Beyond their public reception, this understanding of parasitology as a “British” science, fused with national identity, had both edifying and pernicious ideological consequences. On the one hand, it encouraged scientists to see their work as an extension of their identity, and to understand that identity as world-building and selfless. However, it also placed emphasis on maintaining this heroic narrative by any means necessary. When Ross was carrying out the work that would win him Britain’s first nobel prize, he and his colleagues had to negotiate between their desire to benefit humanity and their desire to gain credit and recognition. Tropical medicine giant Patrick Manson, when advising Ross, wrote:

It is evident the Italians are now on the scent. I do hope you will run into the quarry before them. Bignami is a clever little fellow and ambitious. Laveran is working up the Frenchmen. I do not hear that the Germans are moving, but they will and so will the Russians. Cut in first.⁠3

His preoccupation is here clearly with priority, rather than a solution to the problem—in this case the transmission route of malaria, a tropical disease that was responsible, directly or indirectly, for thousands of death a day in India alone. Upon his success, a friend wrote to congratulate him:

 You have done the trick and I congratulate you heartily and I congratulate ourselves for do you not belong to us? And you are no Italian, French, or German, but a plain Briton!⁠4

dyff-donkDespite this divisive rhetoric and petty name-calling—like when Dr. T. Edmundston Charles called Italian researcher Giovanni Battista Grassi a “ten horse-power donkey”⁠5—the progression of tropical medical science was a global affair, which relied on global collaboration.

This is exemplified in Imperial administrator William McGregor’s conception of the role that parasitologists played in facilitating Empire:

“It appears to me to be more or less like this: Manson⁠6 was the surveyor, Laveran⁠7 made the road, Ross⁠8 built the bridges and laid the rails, and Grassi,⁠9 Bastianelli,⁠10 Bignami, and Celli provided the rolling stock.⁠11

As the nineteenth century gave way into the twentieth, this global knowledge base played a greater role in medical paradigm shifts, including interventions in public heath. The competition between European powers trying to create world empires ultimately led to the blighting of the twentieth century with two world wars. The European Union was set up to prevent a third, and to prevent the breaching of human rights that would inevitably accompany it.  Whatever you voted in the referendum, with so many of our medical research initiatives, academic funding pots, student study abroad programmes, and maternity/paternity pay structures bound up with or facilitated by our EU membership, it is imperative that we don’t lose sight of the importance of collaborative thinking. We don’t know what the future will hold, or what the consequences of the Brexit will be, but we should look on this as an opportunity to reconsider what our nationality means to us. What does it mean to be British in the twenty-first century? With the venom and ill-will generated by the referendum on both sides, let’s take this opportunity to re-brand our national identity and reclaim “British” as a moniker that celebrates collaboration, cultural exchange, and inclusivity.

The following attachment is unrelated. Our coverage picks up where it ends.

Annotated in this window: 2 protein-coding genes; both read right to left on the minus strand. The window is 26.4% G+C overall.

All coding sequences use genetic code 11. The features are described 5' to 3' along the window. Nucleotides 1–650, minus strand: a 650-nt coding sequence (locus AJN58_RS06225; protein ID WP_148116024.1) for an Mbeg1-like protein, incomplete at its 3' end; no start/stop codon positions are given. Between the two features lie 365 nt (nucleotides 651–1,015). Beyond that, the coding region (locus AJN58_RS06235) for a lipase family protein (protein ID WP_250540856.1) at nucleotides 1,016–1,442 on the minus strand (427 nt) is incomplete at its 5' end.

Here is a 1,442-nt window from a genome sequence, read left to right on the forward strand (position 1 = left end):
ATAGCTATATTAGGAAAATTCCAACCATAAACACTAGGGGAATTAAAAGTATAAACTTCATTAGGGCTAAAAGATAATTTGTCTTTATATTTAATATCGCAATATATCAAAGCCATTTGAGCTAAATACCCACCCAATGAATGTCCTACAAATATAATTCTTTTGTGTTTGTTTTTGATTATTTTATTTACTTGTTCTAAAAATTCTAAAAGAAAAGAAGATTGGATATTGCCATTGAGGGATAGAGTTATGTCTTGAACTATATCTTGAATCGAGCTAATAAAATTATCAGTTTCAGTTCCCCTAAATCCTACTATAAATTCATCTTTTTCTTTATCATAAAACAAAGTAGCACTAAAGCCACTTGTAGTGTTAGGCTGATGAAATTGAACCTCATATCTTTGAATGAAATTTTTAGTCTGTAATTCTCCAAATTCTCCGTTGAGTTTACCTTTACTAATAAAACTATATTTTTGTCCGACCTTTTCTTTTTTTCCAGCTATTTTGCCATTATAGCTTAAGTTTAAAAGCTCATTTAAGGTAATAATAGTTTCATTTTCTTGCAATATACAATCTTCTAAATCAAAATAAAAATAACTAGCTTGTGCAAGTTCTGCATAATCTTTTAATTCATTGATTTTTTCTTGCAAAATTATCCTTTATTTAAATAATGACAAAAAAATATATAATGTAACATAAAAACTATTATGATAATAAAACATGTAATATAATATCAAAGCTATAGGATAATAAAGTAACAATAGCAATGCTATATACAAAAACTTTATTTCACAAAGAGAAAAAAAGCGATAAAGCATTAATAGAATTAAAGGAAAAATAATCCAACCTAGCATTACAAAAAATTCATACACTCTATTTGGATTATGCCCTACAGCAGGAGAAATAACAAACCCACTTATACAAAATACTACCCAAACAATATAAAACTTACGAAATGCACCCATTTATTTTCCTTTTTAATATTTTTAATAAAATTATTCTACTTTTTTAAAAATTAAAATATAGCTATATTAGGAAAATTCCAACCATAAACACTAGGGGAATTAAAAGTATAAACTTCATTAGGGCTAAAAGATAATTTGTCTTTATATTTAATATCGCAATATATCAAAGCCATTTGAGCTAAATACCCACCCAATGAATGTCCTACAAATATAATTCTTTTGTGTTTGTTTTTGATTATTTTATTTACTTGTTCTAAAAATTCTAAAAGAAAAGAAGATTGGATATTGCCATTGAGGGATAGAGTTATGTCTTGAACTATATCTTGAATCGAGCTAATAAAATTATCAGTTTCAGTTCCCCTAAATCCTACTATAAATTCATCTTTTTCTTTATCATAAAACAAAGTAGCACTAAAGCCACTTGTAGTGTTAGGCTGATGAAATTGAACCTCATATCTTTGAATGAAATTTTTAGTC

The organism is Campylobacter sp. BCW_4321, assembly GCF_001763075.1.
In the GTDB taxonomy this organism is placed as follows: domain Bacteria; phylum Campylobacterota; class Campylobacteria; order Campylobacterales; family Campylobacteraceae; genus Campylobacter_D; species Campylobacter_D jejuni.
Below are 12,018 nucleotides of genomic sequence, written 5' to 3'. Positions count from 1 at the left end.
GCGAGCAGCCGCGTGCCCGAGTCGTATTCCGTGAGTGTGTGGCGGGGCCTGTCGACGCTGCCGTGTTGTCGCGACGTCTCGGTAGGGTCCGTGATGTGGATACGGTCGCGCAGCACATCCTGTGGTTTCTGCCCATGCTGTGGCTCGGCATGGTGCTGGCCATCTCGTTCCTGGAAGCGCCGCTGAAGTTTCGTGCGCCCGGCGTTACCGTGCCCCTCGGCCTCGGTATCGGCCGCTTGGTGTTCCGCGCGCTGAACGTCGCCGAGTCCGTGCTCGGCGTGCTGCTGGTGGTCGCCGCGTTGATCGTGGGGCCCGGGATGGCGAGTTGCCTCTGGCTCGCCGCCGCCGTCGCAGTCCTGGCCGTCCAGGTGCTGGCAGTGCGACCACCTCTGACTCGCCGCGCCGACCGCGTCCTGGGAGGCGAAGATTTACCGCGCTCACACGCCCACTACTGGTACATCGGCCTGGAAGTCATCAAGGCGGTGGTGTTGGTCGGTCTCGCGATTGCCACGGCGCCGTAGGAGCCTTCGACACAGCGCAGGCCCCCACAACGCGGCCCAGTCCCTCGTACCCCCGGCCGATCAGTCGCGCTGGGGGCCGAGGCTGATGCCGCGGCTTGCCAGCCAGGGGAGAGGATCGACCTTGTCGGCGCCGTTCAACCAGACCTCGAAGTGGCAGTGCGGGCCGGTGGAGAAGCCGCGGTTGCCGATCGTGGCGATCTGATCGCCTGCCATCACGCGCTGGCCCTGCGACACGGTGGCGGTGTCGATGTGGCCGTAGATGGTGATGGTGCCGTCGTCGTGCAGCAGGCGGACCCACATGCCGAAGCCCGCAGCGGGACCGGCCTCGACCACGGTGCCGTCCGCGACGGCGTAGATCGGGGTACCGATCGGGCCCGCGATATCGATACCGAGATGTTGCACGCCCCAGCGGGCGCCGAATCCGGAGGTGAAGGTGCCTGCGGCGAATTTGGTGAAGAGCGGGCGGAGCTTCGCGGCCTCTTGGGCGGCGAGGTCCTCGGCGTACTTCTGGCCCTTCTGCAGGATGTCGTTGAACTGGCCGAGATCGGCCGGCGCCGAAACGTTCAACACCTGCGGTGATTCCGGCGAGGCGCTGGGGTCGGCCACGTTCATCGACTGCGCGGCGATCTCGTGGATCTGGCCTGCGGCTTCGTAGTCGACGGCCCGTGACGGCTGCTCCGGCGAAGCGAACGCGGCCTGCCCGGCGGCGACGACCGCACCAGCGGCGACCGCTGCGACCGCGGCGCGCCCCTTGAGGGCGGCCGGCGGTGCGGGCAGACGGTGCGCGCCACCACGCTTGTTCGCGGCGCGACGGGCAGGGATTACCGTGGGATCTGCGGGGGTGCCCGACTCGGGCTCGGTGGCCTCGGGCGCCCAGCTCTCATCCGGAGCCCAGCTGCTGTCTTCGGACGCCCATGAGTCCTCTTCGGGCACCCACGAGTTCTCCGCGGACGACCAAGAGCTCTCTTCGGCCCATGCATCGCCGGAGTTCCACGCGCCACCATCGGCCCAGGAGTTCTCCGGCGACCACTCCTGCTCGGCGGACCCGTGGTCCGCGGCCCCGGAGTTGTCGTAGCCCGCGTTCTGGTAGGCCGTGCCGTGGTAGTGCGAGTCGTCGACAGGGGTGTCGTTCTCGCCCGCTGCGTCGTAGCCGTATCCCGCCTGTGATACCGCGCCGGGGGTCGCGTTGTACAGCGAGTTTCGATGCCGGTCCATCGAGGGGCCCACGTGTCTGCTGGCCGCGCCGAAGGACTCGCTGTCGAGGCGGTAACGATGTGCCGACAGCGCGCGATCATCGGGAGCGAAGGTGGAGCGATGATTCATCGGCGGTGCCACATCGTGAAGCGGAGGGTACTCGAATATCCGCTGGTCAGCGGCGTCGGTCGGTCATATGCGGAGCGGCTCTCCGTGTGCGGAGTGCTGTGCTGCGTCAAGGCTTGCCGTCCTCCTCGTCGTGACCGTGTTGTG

NB. I don’t have the space here to address the troubling colonial and postcolonial narratives that pervade the politics of parasitology, but I recognise this as an aspect that hugely problematises the nationhood project. I ask you to forgive me the restrictive example, and think more broadly of the power of language and the utility of both “looking outwards” and working together, now exemplified in the global research initiatives that form part of so much of the academic output of UK HE institutions.

 


1 Ronald Ross, ‘Joseph Everett Dutton, .M.B., Ch. B.Vict, D.P.H.’ British Medical Journal 1(1905)2314 pp.1020-1021.

2 ‘Sir Ronald Ross’ Brisbane Courier, Tuesday 20 September 1932, p.10.

3 Patrick Manson, ‘Letter 48 02/018’ The Beast in the Mosquito, pp.124-25. (p.125).

4 London, London School of Hygiene and Tropical Medicine. Ross Collection. Ross/48/36. Letter to Ross 31st September 1898.

5 London, London School of Hygiene and Tropical Medicine. Ross Collection. Ross/52/12/03 Letter to Ross from T. Edmundson Charles, 1899.

6 Sir Patrick Manson discovered the mosquito vector for the parasitic disease Elephantiasis or Visceral Leishmaniasis. (Scottish-born)